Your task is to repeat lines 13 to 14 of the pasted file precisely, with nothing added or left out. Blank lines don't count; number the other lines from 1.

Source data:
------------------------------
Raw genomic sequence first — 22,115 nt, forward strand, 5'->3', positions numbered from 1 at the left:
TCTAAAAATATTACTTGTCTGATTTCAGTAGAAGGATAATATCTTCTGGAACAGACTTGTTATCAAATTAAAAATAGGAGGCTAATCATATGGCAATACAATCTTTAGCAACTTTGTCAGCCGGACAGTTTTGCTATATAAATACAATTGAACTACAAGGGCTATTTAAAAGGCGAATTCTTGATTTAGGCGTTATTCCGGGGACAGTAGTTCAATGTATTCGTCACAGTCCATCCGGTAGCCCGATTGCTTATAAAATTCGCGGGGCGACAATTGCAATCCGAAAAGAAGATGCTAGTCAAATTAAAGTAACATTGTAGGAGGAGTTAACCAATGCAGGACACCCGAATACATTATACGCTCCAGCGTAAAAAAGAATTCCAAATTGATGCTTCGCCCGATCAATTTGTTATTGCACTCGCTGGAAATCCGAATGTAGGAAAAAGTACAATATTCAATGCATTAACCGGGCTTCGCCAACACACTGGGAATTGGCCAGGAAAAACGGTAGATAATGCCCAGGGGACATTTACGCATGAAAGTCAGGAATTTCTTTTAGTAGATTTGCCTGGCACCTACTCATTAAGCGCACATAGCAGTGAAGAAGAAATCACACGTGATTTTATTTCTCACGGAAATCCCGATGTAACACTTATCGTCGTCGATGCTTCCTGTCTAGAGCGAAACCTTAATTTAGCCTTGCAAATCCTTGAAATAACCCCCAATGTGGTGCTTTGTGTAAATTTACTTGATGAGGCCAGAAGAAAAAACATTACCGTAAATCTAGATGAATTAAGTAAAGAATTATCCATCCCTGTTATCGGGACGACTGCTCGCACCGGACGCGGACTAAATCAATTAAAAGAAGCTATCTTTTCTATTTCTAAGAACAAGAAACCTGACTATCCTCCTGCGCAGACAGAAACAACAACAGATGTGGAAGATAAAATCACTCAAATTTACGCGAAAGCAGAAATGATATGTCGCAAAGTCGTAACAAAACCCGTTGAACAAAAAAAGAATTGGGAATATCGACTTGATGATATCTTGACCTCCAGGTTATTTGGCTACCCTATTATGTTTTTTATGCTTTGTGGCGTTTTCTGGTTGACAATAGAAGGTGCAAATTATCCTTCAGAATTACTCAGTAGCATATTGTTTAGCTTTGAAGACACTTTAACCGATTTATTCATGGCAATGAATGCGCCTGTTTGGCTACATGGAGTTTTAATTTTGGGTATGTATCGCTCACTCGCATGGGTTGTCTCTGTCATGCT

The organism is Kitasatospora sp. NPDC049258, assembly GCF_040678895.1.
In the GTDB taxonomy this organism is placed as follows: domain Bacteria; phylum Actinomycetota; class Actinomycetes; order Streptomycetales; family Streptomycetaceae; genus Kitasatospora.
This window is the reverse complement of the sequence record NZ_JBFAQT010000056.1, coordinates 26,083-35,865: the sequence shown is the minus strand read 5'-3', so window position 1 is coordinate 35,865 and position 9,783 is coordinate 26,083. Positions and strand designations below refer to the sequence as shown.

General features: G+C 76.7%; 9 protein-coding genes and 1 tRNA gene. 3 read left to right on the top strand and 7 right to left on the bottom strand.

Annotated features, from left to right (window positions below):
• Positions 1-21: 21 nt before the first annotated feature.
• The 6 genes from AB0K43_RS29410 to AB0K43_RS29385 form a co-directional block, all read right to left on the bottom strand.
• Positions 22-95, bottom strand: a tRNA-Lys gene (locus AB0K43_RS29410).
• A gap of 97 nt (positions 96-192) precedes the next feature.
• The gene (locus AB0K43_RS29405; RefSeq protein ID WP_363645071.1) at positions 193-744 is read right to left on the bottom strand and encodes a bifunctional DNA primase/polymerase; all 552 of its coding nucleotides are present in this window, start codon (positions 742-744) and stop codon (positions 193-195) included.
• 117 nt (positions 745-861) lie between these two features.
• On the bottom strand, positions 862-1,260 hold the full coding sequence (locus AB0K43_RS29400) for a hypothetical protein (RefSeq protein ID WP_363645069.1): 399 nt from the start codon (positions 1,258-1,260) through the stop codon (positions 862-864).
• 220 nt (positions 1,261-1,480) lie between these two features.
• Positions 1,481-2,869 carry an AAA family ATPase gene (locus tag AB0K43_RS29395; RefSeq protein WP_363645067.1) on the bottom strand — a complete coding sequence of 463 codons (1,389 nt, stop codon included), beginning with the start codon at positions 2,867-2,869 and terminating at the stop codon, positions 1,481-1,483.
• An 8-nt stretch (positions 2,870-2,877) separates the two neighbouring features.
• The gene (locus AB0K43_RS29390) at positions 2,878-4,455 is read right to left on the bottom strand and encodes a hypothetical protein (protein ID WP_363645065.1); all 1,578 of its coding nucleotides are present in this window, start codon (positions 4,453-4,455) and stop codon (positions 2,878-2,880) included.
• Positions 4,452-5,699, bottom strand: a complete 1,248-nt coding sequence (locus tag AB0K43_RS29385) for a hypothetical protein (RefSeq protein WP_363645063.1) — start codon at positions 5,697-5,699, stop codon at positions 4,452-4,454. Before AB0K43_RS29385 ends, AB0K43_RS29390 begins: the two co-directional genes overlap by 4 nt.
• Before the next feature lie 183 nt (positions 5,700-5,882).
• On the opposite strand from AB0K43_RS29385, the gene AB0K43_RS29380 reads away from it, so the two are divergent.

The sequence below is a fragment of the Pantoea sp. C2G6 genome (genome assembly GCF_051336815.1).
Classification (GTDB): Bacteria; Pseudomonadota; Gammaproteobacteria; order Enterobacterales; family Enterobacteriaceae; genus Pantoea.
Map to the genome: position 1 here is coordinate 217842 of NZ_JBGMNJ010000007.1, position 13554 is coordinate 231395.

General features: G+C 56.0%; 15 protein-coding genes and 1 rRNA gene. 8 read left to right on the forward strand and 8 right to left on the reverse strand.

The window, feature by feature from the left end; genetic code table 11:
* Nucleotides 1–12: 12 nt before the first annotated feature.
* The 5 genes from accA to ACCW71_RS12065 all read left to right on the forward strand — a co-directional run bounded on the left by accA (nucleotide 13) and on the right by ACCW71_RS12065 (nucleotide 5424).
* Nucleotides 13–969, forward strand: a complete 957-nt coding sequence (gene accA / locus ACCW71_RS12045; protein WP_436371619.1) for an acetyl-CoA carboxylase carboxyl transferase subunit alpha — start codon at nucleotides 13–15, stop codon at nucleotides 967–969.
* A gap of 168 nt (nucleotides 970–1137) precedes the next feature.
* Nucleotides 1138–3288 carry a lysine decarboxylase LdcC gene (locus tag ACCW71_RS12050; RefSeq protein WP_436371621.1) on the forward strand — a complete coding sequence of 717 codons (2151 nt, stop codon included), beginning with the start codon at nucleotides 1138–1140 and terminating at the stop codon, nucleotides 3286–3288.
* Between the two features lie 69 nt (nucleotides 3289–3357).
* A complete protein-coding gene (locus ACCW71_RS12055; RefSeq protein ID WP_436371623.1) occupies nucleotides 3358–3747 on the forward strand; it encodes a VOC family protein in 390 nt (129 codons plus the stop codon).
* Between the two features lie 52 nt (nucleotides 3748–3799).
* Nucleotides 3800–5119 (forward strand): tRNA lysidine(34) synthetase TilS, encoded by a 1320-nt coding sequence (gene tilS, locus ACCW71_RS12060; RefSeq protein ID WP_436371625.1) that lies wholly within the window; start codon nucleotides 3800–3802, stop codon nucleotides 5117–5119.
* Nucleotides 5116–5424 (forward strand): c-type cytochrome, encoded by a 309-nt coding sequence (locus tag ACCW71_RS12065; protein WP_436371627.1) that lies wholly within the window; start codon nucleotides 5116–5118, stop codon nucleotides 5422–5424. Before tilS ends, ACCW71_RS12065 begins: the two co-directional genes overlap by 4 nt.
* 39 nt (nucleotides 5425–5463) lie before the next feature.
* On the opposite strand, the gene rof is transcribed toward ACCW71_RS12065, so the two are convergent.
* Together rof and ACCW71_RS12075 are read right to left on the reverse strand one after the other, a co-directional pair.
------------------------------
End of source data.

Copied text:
• 117 nt (positions 745-861) lie between these two features.
• On the bottom strand, positions 862-1,260 hold the full coding sequence (locus AB0K43_RS29400) for a hypothetical protein (RefSeq protein ID WP_363645069.1): 399 nt from the start codon (positions 1,258-1,260) through the stop codon (positions 862-864).